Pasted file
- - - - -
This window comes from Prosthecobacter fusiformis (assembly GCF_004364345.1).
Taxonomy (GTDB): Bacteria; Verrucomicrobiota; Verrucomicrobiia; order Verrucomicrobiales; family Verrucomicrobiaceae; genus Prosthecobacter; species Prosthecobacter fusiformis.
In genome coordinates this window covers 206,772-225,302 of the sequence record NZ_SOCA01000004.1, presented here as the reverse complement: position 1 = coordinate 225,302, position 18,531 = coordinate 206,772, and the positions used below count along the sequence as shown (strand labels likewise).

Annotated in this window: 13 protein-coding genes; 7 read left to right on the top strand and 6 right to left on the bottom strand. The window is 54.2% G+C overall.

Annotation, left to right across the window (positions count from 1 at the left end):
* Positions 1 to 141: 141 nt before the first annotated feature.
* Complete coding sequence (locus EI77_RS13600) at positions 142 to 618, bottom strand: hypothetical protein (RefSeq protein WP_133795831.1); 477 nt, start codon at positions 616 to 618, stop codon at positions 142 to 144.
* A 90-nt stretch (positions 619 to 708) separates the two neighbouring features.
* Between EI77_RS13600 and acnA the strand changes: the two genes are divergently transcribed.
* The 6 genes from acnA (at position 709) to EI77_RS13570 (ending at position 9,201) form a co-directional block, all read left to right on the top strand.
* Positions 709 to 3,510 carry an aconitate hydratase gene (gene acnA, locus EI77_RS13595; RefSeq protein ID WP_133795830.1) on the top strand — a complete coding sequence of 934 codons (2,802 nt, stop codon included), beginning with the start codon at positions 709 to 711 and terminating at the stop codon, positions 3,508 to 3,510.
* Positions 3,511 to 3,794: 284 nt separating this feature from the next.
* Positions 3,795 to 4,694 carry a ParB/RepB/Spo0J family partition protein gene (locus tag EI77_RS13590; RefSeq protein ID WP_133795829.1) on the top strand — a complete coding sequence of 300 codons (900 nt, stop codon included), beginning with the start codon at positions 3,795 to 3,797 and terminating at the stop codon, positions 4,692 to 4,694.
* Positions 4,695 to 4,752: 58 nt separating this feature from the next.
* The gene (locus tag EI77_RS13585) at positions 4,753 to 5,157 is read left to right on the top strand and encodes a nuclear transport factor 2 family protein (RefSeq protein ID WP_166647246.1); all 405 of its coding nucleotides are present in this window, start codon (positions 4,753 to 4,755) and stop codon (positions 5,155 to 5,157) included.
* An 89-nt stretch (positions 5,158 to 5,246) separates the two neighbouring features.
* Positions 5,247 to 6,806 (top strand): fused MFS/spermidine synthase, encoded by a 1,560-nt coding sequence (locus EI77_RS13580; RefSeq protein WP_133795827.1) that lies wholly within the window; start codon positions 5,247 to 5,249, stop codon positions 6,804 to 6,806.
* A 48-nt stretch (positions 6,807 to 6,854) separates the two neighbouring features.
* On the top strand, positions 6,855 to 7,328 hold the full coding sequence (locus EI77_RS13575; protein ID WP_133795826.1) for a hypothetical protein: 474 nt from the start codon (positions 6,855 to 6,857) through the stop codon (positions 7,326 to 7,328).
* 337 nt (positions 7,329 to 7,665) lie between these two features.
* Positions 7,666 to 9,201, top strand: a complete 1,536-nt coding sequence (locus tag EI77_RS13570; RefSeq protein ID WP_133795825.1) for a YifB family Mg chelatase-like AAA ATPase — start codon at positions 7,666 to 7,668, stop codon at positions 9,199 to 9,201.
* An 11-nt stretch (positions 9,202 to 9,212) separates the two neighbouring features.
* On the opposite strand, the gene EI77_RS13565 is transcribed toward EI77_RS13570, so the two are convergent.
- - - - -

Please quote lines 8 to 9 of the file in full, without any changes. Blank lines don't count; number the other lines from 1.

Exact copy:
* A 90-nt stretch (positions 619 to 708) separates the two neighbouring features.
* Between EI77_RS13600 and acnA the strand changes: the two genes are divergently transcribed.